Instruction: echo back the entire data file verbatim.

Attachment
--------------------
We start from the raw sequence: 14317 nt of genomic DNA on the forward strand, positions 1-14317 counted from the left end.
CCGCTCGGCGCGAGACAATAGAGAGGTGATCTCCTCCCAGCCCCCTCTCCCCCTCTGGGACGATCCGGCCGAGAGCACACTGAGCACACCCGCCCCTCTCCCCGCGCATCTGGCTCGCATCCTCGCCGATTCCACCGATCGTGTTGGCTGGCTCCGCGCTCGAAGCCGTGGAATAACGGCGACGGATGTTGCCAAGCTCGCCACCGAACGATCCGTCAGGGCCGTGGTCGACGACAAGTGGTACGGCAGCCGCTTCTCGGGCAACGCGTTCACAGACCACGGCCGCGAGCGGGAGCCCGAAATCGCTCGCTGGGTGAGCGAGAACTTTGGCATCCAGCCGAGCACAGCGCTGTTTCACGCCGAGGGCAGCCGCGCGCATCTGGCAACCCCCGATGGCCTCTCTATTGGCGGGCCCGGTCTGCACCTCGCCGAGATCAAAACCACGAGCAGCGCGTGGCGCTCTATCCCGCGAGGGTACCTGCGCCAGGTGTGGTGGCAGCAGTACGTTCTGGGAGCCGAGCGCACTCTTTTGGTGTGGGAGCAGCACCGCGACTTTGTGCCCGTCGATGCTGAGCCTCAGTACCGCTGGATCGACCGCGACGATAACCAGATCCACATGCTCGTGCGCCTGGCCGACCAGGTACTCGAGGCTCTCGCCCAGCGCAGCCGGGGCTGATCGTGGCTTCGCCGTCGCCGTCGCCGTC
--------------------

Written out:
We start from the raw sequence: 14317 nt of genomic DNA on the forward strand, positions 1-14317 counted from the left end.
CCGCTCGGCGCGAGACAATAGAGAGGTGATCTCCTCCCAGCCCCCTCTCCCCCTCTGGGACGATCCGGCCGAGAGCACACTGAGCACACCCGCCCCTCTCCCCGCGCATCTGGCTCGCATCCTCGCCGATTCCACCGATCGTGTTGGCTGGCTCCGCGCTCGAAGCCGTGGAATAACGGCGACGGATGTTGCCAAGCTCGCCACCGAACGATCCGTCAGGGCCGTGGTCGACGACAAGTGGTACGGCAGCCGCTTCTCGGGCAACGCGTTCACAGACCACGGCCGCGAGCGGGAGCCCGAAATCGCTCGCTGGGTGAGCGAGAACTTTGGCATCCAGCCGAGCACAGCGCTGTTTCACGCCGAGGGCAGCCGCGCGCATCTGGCAACCCCCGATGGCCTCTCTATTGGCGGGCCCGGTCTGCACCTCGCCGAGATCAAAACCACGAGCAGCGCGTGGCGCTCTATCCCGCGAGGGTACCTGCGCCAGGTGTGGTGGCAGCAGTACGTTCTGGGAGCCGAGCGCACTCTTTTGGTGTGGGAGCAGCACCGCGACTTTGTGCCCGTCGATGCTGAGCCTCAGTACCGCTGGATCGACCGCGACGATAACCAGATCCACATGCTCGTGCGCCTGGCCGACCAGGTACTCGAGGCTCTCGCCCAGCGCAGCCGGGGCTGATCGTGGCTTCGCCGTCGCCGTCGCCGTC